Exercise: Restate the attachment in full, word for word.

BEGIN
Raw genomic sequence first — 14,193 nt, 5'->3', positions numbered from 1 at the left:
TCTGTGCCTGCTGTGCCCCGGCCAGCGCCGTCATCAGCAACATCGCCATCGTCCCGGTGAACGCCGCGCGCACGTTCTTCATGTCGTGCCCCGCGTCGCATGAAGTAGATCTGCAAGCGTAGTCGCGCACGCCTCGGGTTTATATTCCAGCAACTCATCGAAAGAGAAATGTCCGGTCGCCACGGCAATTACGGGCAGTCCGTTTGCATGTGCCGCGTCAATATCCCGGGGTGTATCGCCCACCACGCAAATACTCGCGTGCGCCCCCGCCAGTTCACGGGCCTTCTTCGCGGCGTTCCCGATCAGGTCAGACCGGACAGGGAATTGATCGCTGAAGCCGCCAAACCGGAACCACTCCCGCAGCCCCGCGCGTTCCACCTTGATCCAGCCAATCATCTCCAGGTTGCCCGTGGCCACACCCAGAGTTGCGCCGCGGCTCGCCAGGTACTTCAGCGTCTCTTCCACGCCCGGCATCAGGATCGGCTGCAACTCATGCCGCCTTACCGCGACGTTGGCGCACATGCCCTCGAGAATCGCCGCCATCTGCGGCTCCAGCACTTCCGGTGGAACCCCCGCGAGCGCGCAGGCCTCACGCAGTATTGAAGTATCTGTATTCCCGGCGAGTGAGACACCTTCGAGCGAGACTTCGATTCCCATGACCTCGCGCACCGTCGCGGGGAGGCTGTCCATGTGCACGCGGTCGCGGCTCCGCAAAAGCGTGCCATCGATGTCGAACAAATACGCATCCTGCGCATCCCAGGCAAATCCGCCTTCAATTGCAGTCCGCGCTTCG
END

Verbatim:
Raw genomic sequence first — 14,193 nt, 5'->3', positions numbered from 1 at the left:
TCTGTGCCTGCTGTGCCCCGGCCAGCGCCGTCATCAGCAACATCGCCATCGTCCCGGTGAACGCCGCGCGCACGTTCTTCATGTCGTGCCCCGCGTCGCATGAAGTAGATCTGCAAGCGTAGTCGCGCACGCCTCGGGTTTATATTCCAGCAACTCATCGAAAGAGAAATGTCCGGTCGCCACGGCAATTACGGGCAGTCCGTTTGCATGTGCCGCGTCAATATCCCGGGGTGTATCGCCCACCACGCAAATACTCGCGTGCGCCCCCGCCAGTTCACGGGCCTTCTTCGCGGCGTTCCCGATCAGGTCAGACCGGACAGGGAATTGATCGCTGAAGCCGCCAAACCGGAACCACTCCCGCAGCCCCGCGCGTTCCACCTTGATCCAGCCAATCATCTCCAGGTTGCCCGTGGCCACACCCAGAGTTGCGCCGCGGCTCGCCAGGTACTTCAGCGTCTCTTCCACGCCCGGCATCAGGATCGGCTGCAACTCATGCCGCCTTACCGCGACGTTGGCGCACATGCCCTCGAGAATCGCCGCCATCTGCGGCTCCAGCACTTCCGGTGGAACCCCCGCGAGCGCGCAGGCCTCACGCAGTATTGAAGTATCTGTATTCCCGGCGAGTGAGACACCTTCGAGCGAGACTTCGATTCCCATGACCTCGCGCACCGTCGCGGGGAGGCTGTCCATGTGCACGCGGTCGCGGCTCCGCAAAAGCGTGCCATCGATGTCGAACAAATACGCATCCTGCGCATCCCAGGCAAATCCGCCTTCAATTGCAGTCCGCGCTTCG